Alabama’s Gee’s Bend Ferry to go all-electric

Alabama’s Gee’s Bend Ferry to go all-electric
The Gee's Bend Ferry in Wilcox County will be the first all-electric passenger ferry in the United States. (HMS Ferries)

A joint federal-state project will transform the famous Gee’s Bend Ferry in west Alabama from diesel-powered to zero-emissions, all-electric.

The conversion will make the Gee’s Bend ferry the only all-electric passenger ferry in the United States and only the second one in the world, according to state officials.

The project was announced today during a 10th anniversary celebration for the modern ferry service that crosses the Alabama River, linking the town of Camden with the community of Gee’s Bend. Both are in Wilcox County.

“This is a great project to be a part of,” said Tyler Cobb, a market specialist for Alabama Power, which will be enhancing electric service to the Gee’s Bend Ferry Terminal on the Camden side of the river. The electricity will charge a bank of batteries to be installed on the ferry. The upgrades to the ferry are expected to be completed by mid-2018.

Alabama Lt. Gov. Kay Ivey, a native of Camden, and U.S. Rep. Terri Sewell, who represents Alabama’s 7th Congressional District, were on hand for today’s event.

The project is being funded, in part, with a $1.09 million grant from the U.S. Environmental Protection Agency, along with $765,350 matching dollars from the Alabama Department of Transportation (ALDOT), which oversees the ferry service. It is a part of the National Clean Diesel Funding Assistance Program. Switching from diesel fuel to electric power will not only eliminate diesel fuel emissions, reducing air pollution, it will also reduce the ferry’s operating expenses, Cobb said.

ALDOT estimates each of the vessel’s four diesel engines runs up to 2,700 hours annually.

ALDOT spokesman Tony Harris said it is a feather in the state’s cap to be the first in the nation with this type of conversion.

“It is exciting that the State of Alabama will lead the nation with the use of this clean technology,” Harris said. “This is an opportunity for the Alabama Department of Transportation to showcase innovations, while maintaining this important passenger-ferry service for the people of Wilcox County.”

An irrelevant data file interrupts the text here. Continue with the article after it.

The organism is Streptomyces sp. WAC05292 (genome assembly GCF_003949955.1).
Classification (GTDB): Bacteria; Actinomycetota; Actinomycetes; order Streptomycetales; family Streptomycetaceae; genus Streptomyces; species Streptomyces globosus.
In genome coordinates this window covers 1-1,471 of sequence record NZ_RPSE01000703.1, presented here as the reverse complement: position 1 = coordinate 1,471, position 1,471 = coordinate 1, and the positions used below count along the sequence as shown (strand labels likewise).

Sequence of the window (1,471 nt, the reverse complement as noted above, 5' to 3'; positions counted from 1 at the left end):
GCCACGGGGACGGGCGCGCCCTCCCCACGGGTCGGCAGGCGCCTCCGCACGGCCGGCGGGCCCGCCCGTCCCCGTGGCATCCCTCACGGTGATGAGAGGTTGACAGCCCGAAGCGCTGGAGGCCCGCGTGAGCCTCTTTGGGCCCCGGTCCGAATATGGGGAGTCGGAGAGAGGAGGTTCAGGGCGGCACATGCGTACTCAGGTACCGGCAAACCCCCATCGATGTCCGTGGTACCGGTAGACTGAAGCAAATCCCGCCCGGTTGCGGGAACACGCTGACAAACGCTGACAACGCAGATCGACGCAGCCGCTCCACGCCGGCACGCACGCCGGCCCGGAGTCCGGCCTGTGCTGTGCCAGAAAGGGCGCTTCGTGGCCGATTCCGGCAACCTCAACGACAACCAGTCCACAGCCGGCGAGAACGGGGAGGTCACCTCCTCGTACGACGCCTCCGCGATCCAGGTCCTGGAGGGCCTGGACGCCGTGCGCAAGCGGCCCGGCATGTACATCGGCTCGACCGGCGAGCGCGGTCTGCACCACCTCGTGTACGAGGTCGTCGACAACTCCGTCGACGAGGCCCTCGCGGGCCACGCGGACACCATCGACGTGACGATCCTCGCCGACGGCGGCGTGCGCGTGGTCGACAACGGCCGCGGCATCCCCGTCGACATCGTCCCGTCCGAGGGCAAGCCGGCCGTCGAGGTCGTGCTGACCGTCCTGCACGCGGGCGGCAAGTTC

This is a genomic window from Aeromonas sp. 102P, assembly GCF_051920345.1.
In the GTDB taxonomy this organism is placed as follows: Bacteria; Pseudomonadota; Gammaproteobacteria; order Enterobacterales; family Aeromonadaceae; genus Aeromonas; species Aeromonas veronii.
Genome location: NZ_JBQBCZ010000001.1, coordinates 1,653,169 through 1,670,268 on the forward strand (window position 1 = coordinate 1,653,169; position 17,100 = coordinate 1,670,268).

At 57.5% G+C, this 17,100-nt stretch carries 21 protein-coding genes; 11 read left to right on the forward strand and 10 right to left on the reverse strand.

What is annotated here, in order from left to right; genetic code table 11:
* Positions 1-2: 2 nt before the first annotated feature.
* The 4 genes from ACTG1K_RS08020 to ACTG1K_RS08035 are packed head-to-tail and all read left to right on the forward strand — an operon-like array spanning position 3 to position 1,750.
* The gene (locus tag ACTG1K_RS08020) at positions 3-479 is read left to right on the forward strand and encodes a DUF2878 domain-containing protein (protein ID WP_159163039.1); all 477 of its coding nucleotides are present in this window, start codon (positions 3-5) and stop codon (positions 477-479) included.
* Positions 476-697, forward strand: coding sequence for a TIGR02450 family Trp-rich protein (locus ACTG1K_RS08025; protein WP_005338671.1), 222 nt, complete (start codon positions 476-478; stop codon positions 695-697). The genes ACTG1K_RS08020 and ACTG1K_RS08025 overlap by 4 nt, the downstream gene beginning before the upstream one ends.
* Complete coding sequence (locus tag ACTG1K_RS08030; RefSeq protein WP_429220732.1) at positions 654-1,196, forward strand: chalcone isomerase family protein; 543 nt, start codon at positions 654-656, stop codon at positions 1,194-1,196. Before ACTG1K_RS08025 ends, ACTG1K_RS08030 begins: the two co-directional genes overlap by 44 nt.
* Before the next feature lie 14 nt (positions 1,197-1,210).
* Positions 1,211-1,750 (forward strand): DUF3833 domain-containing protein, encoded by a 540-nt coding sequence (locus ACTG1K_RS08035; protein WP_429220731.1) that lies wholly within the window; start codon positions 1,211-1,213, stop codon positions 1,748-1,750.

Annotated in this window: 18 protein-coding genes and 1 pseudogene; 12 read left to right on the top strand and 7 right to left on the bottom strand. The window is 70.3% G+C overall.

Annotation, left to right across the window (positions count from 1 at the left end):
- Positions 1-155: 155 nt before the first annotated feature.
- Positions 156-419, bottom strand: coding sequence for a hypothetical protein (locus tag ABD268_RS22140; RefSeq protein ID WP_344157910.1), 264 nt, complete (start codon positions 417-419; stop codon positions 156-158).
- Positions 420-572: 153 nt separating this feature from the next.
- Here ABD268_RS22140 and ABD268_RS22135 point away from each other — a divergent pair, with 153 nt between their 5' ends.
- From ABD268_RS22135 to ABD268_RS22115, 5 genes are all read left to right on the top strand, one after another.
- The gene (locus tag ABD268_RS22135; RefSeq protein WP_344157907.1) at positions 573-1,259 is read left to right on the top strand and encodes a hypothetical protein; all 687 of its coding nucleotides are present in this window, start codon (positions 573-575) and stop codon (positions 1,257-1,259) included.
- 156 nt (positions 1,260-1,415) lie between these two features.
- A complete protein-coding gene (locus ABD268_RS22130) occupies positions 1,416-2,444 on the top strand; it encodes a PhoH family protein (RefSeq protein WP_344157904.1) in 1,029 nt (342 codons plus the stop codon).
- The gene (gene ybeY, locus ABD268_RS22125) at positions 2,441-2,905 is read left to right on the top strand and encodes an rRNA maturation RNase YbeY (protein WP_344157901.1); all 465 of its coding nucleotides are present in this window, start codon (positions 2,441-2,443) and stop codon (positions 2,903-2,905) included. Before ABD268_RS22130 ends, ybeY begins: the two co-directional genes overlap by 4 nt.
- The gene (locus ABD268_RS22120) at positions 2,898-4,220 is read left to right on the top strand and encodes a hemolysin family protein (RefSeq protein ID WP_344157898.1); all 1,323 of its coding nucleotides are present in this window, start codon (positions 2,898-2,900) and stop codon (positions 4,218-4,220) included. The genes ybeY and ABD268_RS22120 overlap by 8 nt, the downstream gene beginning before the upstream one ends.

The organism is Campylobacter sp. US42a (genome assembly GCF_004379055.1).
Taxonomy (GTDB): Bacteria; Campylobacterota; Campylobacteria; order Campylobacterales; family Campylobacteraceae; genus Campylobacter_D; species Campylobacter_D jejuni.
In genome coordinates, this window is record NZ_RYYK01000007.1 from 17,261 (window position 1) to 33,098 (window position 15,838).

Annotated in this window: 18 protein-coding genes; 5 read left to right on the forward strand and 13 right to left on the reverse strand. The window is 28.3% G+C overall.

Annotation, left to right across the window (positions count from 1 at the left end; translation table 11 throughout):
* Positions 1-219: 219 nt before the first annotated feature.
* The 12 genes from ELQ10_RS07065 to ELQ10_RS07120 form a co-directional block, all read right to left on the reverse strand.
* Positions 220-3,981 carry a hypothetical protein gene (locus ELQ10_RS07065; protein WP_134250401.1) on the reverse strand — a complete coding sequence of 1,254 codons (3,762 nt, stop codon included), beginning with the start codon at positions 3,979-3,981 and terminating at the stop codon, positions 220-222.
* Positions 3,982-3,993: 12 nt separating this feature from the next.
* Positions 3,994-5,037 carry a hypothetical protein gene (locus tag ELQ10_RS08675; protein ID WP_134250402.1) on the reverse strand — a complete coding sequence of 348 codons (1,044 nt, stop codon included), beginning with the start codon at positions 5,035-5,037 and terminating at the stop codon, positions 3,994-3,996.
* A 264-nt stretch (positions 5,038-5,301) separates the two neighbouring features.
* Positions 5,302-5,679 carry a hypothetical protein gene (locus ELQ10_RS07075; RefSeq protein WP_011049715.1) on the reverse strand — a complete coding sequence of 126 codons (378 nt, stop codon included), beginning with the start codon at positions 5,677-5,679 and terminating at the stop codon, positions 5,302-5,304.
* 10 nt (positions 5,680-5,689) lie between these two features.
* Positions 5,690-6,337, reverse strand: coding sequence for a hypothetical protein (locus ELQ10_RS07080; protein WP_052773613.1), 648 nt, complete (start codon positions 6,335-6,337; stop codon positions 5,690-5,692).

The Gee’s Bend Ferry is one of three such vessels to carry passengers and vehicles that ALDOT operates in the state. The Gee’s Bend Ferry makes daily runs 362 days a year, with five round-trip voyages each day.

The switch to electric power is the latest development in the colorful and sometimes controversial history of the Gee’s Bend Ferry over the decades.

According to the online Encyclopedia of Alabama, the original ferry ran on cables, providing a vital connection during the early and mid 20th century between Camden, the county seat, and the small community of Gee’s Bend, whose residents were mostly descendants of slaves who had worked on the antebellum plantations of Alabama’s Black Belt.

But in 1962, during the Civil Rights Movement, the ferry was shuttered in an effort to prevent African-Americans from Gee’s Bend from reaching Camden to register to vote. Without the ferry, Gee’s Bend residents were forced to travel 80 miles round-trip to get to the county seat, compared to a 15-minute boat ride.

More than 40 years passed before the ferry service was reinstated, in 2006.

During the ferry’s absence, Gee’s Bend became renowned for the colorful quilts produced by women in the community. Since its return, the ferry itself has become a tourist attraction, drawing travelers and tourists from across the globe.

While the ferry is removed and upgraded to all-electric, the state will bring in another boat so that service is not interrupted, Harris said. The state also oversees two ferries crossing Mobile Bay, linking Dauphin Island with Fort Morgan.

The only other all-electric passenger ferry, according to state officials, is in Norway.

Cobb said a number of other organizations have been involved in the project to make the Gee’s Bend ferry service all-electric. They include Seattle-based Glosten, which conducted the feasibility study, and HMS Ferries Inc., also based in the state of Washington, which operates the Gee’s Bend Ferry for ALDOT. Siemens’ marine division also worked with Alabama Power on the project, Cobb said.

For more information about the Gee’s Bend Ferry and to check the service schedule, visit

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